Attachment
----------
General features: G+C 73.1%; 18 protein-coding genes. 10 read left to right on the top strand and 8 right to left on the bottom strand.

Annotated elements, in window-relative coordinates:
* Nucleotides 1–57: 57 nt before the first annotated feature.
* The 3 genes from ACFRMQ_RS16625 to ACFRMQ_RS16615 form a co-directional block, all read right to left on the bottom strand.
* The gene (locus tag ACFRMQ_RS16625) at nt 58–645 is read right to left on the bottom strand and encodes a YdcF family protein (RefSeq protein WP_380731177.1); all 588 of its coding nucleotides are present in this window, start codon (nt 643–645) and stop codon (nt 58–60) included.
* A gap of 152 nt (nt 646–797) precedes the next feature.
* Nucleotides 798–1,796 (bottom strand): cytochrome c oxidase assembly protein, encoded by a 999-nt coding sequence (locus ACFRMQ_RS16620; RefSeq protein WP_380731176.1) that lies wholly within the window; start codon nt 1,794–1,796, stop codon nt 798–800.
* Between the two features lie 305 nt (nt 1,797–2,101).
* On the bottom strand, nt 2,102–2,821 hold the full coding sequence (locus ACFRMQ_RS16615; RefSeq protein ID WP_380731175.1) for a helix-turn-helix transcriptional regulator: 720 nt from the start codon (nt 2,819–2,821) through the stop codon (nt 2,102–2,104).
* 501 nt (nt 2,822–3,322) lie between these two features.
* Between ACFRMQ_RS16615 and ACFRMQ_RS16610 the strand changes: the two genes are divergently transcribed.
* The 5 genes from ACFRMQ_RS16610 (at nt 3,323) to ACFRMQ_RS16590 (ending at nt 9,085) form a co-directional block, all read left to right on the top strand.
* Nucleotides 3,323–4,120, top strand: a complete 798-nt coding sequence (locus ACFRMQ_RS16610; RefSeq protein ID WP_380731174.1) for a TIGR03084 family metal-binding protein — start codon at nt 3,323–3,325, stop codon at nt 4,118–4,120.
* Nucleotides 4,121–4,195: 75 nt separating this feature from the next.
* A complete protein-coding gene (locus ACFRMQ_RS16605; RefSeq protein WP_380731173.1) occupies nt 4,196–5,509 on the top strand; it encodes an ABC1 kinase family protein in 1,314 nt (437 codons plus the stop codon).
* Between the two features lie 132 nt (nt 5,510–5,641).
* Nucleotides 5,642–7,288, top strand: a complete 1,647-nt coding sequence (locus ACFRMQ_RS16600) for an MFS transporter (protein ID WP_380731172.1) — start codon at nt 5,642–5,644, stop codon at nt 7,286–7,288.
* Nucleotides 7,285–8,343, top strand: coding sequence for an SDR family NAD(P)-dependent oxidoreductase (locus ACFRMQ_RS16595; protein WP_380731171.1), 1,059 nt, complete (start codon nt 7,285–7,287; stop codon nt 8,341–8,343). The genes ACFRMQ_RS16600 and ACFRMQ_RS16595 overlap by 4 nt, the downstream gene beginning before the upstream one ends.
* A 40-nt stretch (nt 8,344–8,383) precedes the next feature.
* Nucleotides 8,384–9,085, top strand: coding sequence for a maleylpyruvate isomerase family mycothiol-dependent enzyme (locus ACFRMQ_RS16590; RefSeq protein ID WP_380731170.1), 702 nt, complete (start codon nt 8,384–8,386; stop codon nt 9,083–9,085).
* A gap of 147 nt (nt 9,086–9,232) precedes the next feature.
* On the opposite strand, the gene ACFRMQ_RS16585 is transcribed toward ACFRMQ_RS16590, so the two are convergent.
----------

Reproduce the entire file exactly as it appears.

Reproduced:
General features: G+C 73.1%; 18 protein-coding genes. 10 read left to right on the top strand and 8 right to left on the bottom strand.

Annotated elements, in window-relative coordinates:
* Nucleotides 1–57: 57 nt before the first annotated feature.
* The 3 genes from ACFRMQ_RS16625 to ACFRMQ_RS16615 form a co-directional block, all read right to left on the bottom strand.
* The gene (locus tag ACFRMQ_RS16625) at nt 58–645 is read right to left on the bottom strand and encodes a YdcF family protein (RefSeq protein WP_380731177.1); all 588 of its coding nucleotides are present in this window, start codon (nt 643–645) and stop codon (nt 58–60) included.
* A gap of 152 nt (nt 646–797) precedes the next feature.
* Nucleotides 798–1,796 (bottom strand): cytochrome c oxidase assembly protein, encoded by a 999-nt coding sequence (locus ACFRMQ_RS16620; RefSeq protein WP_380731176.1) that lies wholly within the window; start codon nt 1,794–1,796, stop codon nt 798–800.
* Between the two features lie 305 nt (nt 1,797–2,101).
* On the bottom strand, nt 2,102–2,821 hold the full coding sequence (locus ACFRMQ_RS16615; RefSeq protein ID WP_380731175.1) for a helix-turn-helix transcriptional regulator: 720 nt from the start codon (nt 2,819–2,821) through the stop codon (nt 2,102–2,104).
* 501 nt (nt 2,822–3,322) lie between these two features.
* Between ACFRMQ_RS16615 and ACFRMQ_RS16610 the strand changes: the two genes are divergently transcribed.
* The 5 genes from ACFRMQ_RS16610 (at nt 3,323) to ACFRMQ_RS16590 (ending at nt 9,085) form a co-directional block, all read left to right on the top strand.
* Nucleotides 3,323–4,120, top strand: a complete 798-nt coding sequence (locus ACFRMQ_RS16610; RefSeq protein ID WP_380731174.1) for a TIGR03084 family metal-binding protein — start codon at nt 3,323–3,325, stop codon at nt 4,118–4,120.
* Nucleotides 4,121–4,195: 75 nt separating this feature from the next.
* A complete protein-coding gene (locus ACFRMQ_RS16605; RefSeq protein WP_380731173.1) occupies nt 4,196–5,509 on the top strand; it encodes an ABC1 kinase family protein in 1,314 nt (437 codons plus the stop codon).
* Between the two features lie 132 nt (nt 5,510–5,641).
* Nucleotides 5,642–7,288, top strand: a complete 1,647-nt coding sequence (locus ACFRMQ_RS16600) for an MFS transporter (protein ID WP_380731172.1) — start codon at nt 5,642–5,644, stop codon at nt 7,286–7,288.
* Nucleotides 7,285–8,343, top strand: coding sequence for an SDR family NAD(P)-dependent oxidoreductase (locus ACFRMQ_RS16595; protein WP_380731171.1), 1,059 nt, complete (start codon nt 7,285–7,287; stop codon nt 8,341–8,343). The genes ACFRMQ_RS16600 and ACFRMQ_RS16595 overlap by 4 nt, the downstream gene beginning before the upstream one ends.
* A 40-nt stretch (nt 8,344–8,383) precedes the next feature.
* Nucleotides 8,384–9,085, top strand: coding sequence for a maleylpyruvate isomerase family mycothiol-dependent enzyme (locus ACFRMQ_RS16590; RefSeq protein ID WP_380731170.1), 702 nt, complete (start codon nt 8,384–8,386; stop codon nt 9,083–9,085).
* A gap of 147 nt (nt 9,086–9,232) precedes the next feature.
* On the opposite strand, the gene ACFRMQ_RS16585 is transcribed toward ACFRMQ_RS16590, so the two are convergent.